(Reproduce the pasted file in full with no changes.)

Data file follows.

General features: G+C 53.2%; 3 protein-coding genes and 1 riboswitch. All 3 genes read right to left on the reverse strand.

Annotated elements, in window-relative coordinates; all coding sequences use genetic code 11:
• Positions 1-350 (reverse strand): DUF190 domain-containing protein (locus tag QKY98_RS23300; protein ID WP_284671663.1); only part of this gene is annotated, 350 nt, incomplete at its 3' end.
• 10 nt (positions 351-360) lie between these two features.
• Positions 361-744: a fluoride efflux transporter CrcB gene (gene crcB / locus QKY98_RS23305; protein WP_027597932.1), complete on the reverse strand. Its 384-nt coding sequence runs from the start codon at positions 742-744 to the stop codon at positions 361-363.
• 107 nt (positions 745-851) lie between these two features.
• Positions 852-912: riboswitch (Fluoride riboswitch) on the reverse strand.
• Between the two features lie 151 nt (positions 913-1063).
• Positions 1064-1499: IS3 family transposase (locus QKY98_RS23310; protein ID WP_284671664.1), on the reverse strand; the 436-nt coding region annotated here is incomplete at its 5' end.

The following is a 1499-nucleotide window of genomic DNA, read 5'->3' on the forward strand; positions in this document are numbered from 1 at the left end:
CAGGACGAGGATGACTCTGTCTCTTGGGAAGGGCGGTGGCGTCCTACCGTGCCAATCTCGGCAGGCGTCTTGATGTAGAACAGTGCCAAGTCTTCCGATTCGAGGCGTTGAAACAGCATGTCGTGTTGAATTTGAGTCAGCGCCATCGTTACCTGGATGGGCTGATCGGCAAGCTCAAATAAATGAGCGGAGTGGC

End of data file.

General features: G+C 53.2%; 3 protein-coding genes and 1 riboswitch. All 3 genes read right to left on the reverse strand.

Annotated elements, in window-relative coordinates; all coding sequences use genetic code 11:
• Positions 1-350 (reverse strand): DUF190 domain-containing protein (locus tag QKY98_RS23300; protein ID WP_284671663.1); only part of this gene is annotated, 350 nt, incomplete at its 3' end.
• 10 nt (positions 351-360) lie between these two features.
• Positions 361-744: a fluoride efflux transporter CrcB gene (gene crcB / locus QKY98_RS23305; protein WP_027597932.1), complete on the reverse strand. Its 384-nt coding sequence runs from the start codon at positions 742-744 to the stop codon at positions 361-363.
• 107 nt (positions 745-851) lie between these two features.
• Positions 852-912: riboswitch (Fluoride riboswitch) on the reverse strand.
• Between the two features lie 151 nt (positions 913-1063).
• Positions 1064-1499: IS3 family transposase (locus QKY98_RS23310; protein ID WP_284671664.1), on the reverse strand; the 436-nt coding region annotated here is incomplete at its 5' end.

The following is a 1499-nucleotide window of genomic DNA, read 5'->3' on the forward strand; positions in this document are numbered from 1 at the left end:
CAGGACGAGGATGACTCTGTCTCTTGGGAAGGGCGGTGGCGTCCTACCGTGCCAATCTCGGCAGGCGTCTTGATGTAGAACAGTGCCAAGTCTTCCGATTCGAGGCGTTGAAACAGCATGTCGTGTTGAATTTGAGTCAGCGCCATCGTTACCTGGATGGGCTGATCGGCAAGCTCAAATAAATGAGCGGAGTGGC